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Are Your Shop’s Technician Recruiting & Retention Methods Outdated?

10 Outdated Technician Recruiting Strategies to Ditch

Things are forever changing in the automotive industry. New vehicles and technology are forcing shops to evolve their processes and procedures. However, many shops and dealerships are still stuck in the Stone Age when it comes to recruiting and retaining technicians.

In this blog, WrenchWay and RepairPal partner up to evaluate the recruiting and retention strategies that shops need to bring up to speed in order to keep their bays fully staffed.

1. Thinking you don’t need to put in the work.

The days of posting a “Help Wanted” sign in the window and having technicians knocking down your door for a job are over. There’s no silver bullet or quick solution to finding technicians. Shops need to get creative, be willing to try new things, and dedicate time to recruitment in order to see results.

2. Only recruiting when there’s an open position.

Shops need to be proactively recruiting all year round—not just when there’s an open position. Reactive hiring is not only time-consuming and costly, but it can also lead to bad hiring decisions. Shops need to focus on continuously attracting passive candidates. Passive candidates are people who are not actively looking for a new job, but who are open to new opportunities. Getting in front of these candidates will make your shop top-of-mind when they’re ready to explore new job opportunities.

3. Posting and praying on job boards.

Shops have to do more than post on job boards in order to see results. In fact, only about 5% of technicians are actively looking at job boards. This means shops need to look into other places to get in front of technicians. Posting on job boards is fine, but shops also need to leverage their own website, social media pages, take advantage of WrenchWay, look into employee referral programs, and more.

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4. Being generic in job descriptions.

“We have a great work environment,” says every shop ever. Shops need to think about what truly makes their shop unique, and show (don’t tell) technicians what it’s like to work there. This type of recruiting is called employer marketing, and it’s a great way to attract passive candidates.

5. Not focusing on employee retention.

Shops need to remember it takes more than pizza to keep their technicians happy. The first step in a successful recruiting strategy is focusing on retaining existing employees. Survey your current technicians, find out what’s important to them, and where you can improve their lives. Then, promote how you run things at your shop and why it’s a great place to work to attract more technicians.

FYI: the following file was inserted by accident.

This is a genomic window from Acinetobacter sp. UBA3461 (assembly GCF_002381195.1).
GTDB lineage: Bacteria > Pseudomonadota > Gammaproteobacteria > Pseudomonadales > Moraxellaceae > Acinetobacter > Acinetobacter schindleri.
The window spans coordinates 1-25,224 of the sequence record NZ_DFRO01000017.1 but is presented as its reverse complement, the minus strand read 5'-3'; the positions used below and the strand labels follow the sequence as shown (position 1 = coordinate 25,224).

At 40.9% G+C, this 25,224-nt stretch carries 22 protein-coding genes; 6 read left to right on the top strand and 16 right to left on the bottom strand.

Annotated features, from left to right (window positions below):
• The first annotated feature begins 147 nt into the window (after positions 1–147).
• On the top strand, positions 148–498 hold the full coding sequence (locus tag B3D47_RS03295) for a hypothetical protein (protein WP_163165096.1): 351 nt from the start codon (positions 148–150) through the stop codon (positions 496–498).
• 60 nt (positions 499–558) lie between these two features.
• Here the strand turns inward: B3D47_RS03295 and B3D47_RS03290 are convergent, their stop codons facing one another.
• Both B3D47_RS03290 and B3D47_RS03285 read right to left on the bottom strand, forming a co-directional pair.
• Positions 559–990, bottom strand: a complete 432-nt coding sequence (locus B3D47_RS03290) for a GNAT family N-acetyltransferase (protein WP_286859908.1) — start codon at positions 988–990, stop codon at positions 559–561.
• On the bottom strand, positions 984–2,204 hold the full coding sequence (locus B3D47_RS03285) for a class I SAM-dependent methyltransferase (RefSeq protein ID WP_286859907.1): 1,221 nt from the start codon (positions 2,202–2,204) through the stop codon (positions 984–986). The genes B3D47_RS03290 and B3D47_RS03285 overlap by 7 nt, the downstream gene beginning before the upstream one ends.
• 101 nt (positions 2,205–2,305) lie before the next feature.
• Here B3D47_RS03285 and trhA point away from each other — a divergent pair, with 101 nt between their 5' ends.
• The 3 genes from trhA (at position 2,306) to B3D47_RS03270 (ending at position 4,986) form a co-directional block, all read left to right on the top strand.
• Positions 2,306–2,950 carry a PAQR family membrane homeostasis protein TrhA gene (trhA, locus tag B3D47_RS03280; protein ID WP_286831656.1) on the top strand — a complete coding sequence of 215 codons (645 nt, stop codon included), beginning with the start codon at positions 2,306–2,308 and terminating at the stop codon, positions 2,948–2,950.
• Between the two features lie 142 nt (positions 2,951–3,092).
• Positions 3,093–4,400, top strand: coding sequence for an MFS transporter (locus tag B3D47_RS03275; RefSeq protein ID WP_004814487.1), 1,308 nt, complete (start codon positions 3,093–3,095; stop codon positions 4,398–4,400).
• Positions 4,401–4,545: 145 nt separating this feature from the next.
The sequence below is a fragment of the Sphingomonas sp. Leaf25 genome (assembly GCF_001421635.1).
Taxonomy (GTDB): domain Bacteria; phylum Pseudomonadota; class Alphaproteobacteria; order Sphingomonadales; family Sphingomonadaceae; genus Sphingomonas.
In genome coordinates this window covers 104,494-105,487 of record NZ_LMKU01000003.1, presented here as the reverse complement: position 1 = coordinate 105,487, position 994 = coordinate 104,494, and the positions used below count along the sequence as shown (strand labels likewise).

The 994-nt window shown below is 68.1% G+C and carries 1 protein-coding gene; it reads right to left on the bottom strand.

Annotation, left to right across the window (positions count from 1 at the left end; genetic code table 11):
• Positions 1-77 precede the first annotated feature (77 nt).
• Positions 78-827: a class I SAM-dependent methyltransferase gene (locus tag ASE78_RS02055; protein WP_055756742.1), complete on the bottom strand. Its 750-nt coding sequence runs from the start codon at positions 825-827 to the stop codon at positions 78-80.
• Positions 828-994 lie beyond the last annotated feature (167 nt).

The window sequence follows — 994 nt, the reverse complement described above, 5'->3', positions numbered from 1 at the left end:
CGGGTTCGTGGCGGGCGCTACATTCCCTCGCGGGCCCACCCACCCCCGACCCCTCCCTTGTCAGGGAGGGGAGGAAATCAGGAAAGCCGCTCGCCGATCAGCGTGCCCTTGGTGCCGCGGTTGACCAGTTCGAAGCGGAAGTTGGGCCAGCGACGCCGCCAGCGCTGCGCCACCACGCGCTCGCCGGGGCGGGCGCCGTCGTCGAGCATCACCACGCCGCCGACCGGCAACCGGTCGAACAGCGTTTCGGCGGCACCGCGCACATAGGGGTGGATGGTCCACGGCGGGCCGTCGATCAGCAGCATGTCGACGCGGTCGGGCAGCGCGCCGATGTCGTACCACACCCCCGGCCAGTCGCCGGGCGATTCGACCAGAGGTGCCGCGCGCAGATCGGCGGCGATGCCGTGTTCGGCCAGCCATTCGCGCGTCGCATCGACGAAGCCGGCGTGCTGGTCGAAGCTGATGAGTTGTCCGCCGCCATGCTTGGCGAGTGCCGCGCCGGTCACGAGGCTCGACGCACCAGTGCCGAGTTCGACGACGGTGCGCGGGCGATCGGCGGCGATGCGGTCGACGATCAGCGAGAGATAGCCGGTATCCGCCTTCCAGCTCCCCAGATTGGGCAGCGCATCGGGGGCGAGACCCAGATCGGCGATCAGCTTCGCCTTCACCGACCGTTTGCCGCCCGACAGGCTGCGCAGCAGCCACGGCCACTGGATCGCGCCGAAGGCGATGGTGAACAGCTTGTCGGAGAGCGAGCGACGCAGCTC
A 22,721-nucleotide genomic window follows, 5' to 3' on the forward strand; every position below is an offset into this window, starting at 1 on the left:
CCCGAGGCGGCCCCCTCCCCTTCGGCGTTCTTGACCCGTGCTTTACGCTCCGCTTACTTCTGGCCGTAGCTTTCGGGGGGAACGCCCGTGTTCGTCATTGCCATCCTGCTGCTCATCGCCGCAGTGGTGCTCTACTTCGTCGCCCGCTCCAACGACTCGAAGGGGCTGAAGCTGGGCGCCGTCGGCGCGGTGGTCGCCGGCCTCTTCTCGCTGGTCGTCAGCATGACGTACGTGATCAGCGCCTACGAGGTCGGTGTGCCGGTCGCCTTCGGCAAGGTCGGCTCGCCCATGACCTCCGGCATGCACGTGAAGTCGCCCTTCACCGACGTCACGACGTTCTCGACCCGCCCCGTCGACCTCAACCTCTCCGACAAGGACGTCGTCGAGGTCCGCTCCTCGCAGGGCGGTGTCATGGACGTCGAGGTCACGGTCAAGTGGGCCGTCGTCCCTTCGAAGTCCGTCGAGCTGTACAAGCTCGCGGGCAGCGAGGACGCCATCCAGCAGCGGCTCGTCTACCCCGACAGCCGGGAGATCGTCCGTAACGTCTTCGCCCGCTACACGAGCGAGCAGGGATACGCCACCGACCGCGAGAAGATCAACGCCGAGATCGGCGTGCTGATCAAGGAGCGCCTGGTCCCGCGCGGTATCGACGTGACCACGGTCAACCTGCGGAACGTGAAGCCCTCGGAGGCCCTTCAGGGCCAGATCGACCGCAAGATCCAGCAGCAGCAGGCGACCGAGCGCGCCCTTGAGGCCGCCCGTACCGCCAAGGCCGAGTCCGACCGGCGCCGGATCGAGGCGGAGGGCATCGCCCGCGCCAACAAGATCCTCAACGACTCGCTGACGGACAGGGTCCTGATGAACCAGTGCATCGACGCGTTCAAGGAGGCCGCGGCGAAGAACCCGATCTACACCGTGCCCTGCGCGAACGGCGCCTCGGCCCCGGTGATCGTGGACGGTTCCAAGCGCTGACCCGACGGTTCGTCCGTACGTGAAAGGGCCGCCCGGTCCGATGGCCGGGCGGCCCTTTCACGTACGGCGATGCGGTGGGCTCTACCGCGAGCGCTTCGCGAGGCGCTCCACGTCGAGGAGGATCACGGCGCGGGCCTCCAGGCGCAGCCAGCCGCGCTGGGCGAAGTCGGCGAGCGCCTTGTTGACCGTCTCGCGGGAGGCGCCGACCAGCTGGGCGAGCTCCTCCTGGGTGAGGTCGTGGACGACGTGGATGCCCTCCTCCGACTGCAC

6. Not investing in tomorrow’s technicians.

The average age of a technician is 40-years-old. It’s so important to bring young people into this industry, and the best way to do this is by working with schools. And we don’t mean just calling them up on graduation day and asking for their best students. Shops need to be reaching out to local schools and asking them how they can support their auto programs and students. By helping these programs out, your shop will be top of mind as an employer come graduation day.

7. Not being transparent about compensation.

Technicians have their pick of the litter when deciding what shop to work at. Shops that aren’t listing compensation in their job descriptions are at an immediate disadvantage. Technicians will not take the time to apply and interview at a shop before knowing the pay meets their needs.

8. Going stingy on benefits.

Shops that want to attract and retain the best technicians cannot cut corners on benefits. There are many low-cost options for health insurance and other benefits available out there. Shops also need to build an attractive benefits package that not only includes health insurance but things like a tool allowance and flexible scheduling as well.

9. Not having a career development plan.

In another poll, 59% of respondents said their shop had no documented career development plan in place for technicians (WrenchWay). Technicians want to work at a shop where they can grow their careers. This is especially important to the younger generations. Even if it’s not formally documented, shops should give their techs a good idea of how they can continue to grow with you and make it clear what steps need to be taken to get there.

10. Not investing in training.

There is so much value in shops growing their own people rather than hiring new ones. It is important for shops to offer group or individual training for their technicians in order for them to be successful in their jobs and careers. Plus, it’s an advantage for your business to have technicians that are up-to-date on the newest technology and processes.

We Want to See Change, Right?

Change is never easy, but the industry is facing a hefty technician shortage, so shops need to be open to doing things differently. Put the work in, try different methods of recruiting, don’t skip out on pay and benefits, treat employees right, and we’re off to a good start!


About WrenchWay

WrenchWay is an online community dedicated to promoting and improving careers in the automotive and diesel industry. We highlight the best shops to work at, connect shops with schools, and give technicians and industry professionals a voice. Visit our website to learn more:

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